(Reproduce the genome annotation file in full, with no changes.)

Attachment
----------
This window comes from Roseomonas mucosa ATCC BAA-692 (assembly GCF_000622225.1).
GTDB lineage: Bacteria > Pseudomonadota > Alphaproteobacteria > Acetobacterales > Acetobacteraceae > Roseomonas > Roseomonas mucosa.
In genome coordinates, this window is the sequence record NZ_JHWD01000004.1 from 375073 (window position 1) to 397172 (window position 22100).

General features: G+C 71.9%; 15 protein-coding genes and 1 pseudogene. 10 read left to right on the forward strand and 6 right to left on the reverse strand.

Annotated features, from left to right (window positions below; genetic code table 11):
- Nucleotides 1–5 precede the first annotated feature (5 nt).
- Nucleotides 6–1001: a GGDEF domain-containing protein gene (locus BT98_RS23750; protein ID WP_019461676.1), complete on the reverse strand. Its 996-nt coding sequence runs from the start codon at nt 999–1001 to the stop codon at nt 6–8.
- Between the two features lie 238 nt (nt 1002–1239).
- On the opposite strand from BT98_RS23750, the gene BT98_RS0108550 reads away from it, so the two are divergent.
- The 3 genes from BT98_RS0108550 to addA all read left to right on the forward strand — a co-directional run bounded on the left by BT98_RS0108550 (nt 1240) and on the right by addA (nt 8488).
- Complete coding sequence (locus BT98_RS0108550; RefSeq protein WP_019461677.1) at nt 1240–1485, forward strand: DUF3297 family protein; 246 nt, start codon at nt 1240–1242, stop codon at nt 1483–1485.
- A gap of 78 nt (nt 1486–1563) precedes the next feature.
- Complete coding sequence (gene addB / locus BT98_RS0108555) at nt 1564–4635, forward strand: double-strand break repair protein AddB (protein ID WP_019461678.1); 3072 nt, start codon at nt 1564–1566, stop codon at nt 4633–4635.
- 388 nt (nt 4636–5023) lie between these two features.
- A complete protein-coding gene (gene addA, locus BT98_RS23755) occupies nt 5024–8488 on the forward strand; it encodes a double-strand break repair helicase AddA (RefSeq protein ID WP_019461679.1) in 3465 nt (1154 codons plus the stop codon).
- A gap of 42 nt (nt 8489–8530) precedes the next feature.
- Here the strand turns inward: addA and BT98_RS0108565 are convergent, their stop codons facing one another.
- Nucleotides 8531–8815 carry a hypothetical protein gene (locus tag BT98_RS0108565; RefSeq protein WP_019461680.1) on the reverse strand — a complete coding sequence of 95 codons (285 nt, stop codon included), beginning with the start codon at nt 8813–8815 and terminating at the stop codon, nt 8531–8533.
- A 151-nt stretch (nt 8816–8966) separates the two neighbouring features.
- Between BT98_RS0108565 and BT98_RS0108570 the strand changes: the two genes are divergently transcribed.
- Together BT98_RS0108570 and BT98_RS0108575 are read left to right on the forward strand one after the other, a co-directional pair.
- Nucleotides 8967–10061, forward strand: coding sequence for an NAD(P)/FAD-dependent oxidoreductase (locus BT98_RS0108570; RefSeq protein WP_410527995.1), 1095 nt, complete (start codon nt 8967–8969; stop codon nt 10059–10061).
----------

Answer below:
This window comes from Roseomonas mucosa ATCC BAA-692 (assembly GCF_000622225.1).
GTDB lineage: Bacteria > Pseudomonadota > Alphaproteobacteria > Acetobacterales > Acetobacteraceae > Roseomonas > Roseomonas mucosa.
In genome coordinates, this window is the sequence record NZ_JHWD01000004.1 from 375073 (window position 1) to 397172 (window position 22100).

General features: G+C 71.9%; 15 protein-coding genes and 1 pseudogene. 10 read left to right on the forward strand and 6 right to left on the reverse strand.

Annotated features, from left to right (window positions below; genetic code table 11):
- Nucleotides 1–5 precede the first annotated feature (5 nt).
- Nucleotides 6–1001: a GGDEF domain-containing protein gene (locus BT98_RS23750; protein ID WP_019461676.1), complete on the reverse strand. Its 996-nt coding sequence runs from the start codon at nt 999–1001 to the stop codon at nt 6–8.
- Between the two features lie 238 nt (nt 1002–1239).
- On the opposite strand from BT98_RS23750, the gene BT98_RS0108550 reads away from it, so the two are divergent.
- The 3 genes from BT98_RS0108550 to addA all read left to right on the forward strand — a co-directional run bounded on the left by BT98_RS0108550 (nt 1240) and on the right by addA (nt 8488).
- Complete coding sequence (locus BT98_RS0108550; RefSeq protein WP_019461677.1) at nt 1240–1485, forward strand: DUF3297 family protein; 246 nt, start codon at nt 1240–1242, stop codon at nt 1483–1485.
- A gap of 78 nt (nt 1486–1563) precedes the next feature.
- Complete coding sequence (gene addB / locus BT98_RS0108555) at nt 1564–4635, forward strand: double-strand break repair protein AddB (protein ID WP_019461678.1); 3072 nt, start codon at nt 1564–1566, stop codon at nt 4633–4635.
- 388 nt (nt 4636–5023) lie between these two features.
- A complete protein-coding gene (gene addA, locus BT98_RS23755) occupies nt 5024–8488 on the forward strand; it encodes a double-strand break repair helicase AddA (RefSeq protein ID WP_019461679.1) in 3465 nt (1154 codons plus the stop codon).
- A gap of 42 nt (nt 8489–8530) precedes the next feature.
- Here the strand turns inward: addA and BT98_RS0108565 are convergent, their stop codons facing one another.
- Nucleotides 8531–8815 carry a hypothetical protein gene (locus tag BT98_RS0108565; RefSeq protein WP_019461680.1) on the reverse strand — a complete coding sequence of 95 codons (285 nt, stop codon included), beginning with the start codon at nt 8813–8815 and terminating at the stop codon, nt 8531–8533.
- A 151-nt stretch (nt 8816–8966) separates the two neighbouring features.
- Between BT98_RS0108565 and BT98_RS0108570 the strand changes: the two genes are divergently transcribed.
- Together BT98_RS0108570 and BT98_RS0108575 are read left to right on the forward strand one after the other, a co-directional pair.
- Nucleotides 8967–10061, forward strand: coding sequence for an NAD(P)/FAD-dependent oxidoreductase (locus BT98_RS0108570; RefSeq protein WP_410527995.1), 1095 nt, complete (start codon nt 8967–8969; stop codon nt 10059–10061).